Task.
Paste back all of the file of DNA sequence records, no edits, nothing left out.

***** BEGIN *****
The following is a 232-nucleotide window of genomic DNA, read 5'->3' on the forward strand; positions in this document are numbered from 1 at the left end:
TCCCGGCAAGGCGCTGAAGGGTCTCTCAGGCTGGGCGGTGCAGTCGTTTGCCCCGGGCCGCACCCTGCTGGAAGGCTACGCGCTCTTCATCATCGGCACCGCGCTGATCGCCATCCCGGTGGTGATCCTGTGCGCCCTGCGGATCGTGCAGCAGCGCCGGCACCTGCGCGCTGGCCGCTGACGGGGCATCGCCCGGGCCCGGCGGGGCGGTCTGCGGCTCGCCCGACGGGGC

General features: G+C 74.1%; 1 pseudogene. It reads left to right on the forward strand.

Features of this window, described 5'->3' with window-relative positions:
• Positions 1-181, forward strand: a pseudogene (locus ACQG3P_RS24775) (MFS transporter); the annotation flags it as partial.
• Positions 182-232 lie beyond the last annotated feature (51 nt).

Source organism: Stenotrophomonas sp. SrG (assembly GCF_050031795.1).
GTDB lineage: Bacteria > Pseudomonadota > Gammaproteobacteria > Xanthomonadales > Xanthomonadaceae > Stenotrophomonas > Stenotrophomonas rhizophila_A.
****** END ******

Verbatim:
The following is a 232-nucleotide window of genomic DNA, read 5'->3' on the forward strand; positions in this document are numbered from 1 at the left end:
TCCCGGCAAGGCGCTGAAGGGTCTCTCAGGCTGGGCGGTGCAGTCGTTTGCCCCGGGCCGCACCCTGCTGGAAGGCTACGCGCTCTTCATCATCGGCACCGCGCTGATCGCCATCCCGGTGGTGATCCTGTGCGCCCTGCGGATCGTGCAGCAGCGCCGGCACCTGCGCGCTGGCCGCTGACGGGGCATCGCCCGGGCCCGGCGGGGCGGTCTGCGGCTCGCCCGACGGGGC

General features: G+C 74.1%; 1 pseudogene. It reads left to right on the forward strand.

Features of this window, described 5'->3' with window-relative positions:
• Positions 1-181, forward strand: a pseudogene (locus ACQG3P_RS24775) (MFS transporter); the annotation flags it as partial.
• Positions 182-232 lie beyond the last annotated feature (51 nt).

Source organism: Stenotrophomonas sp. SrG (assembly GCF_050031795.1).
GTDB lineage: Bacteria > Pseudomonadota > Gammaproteobacteria > Xanthomonadales > Xanthomonadaceae > Stenotrophomonas > Stenotrophomonas rhizophila_A.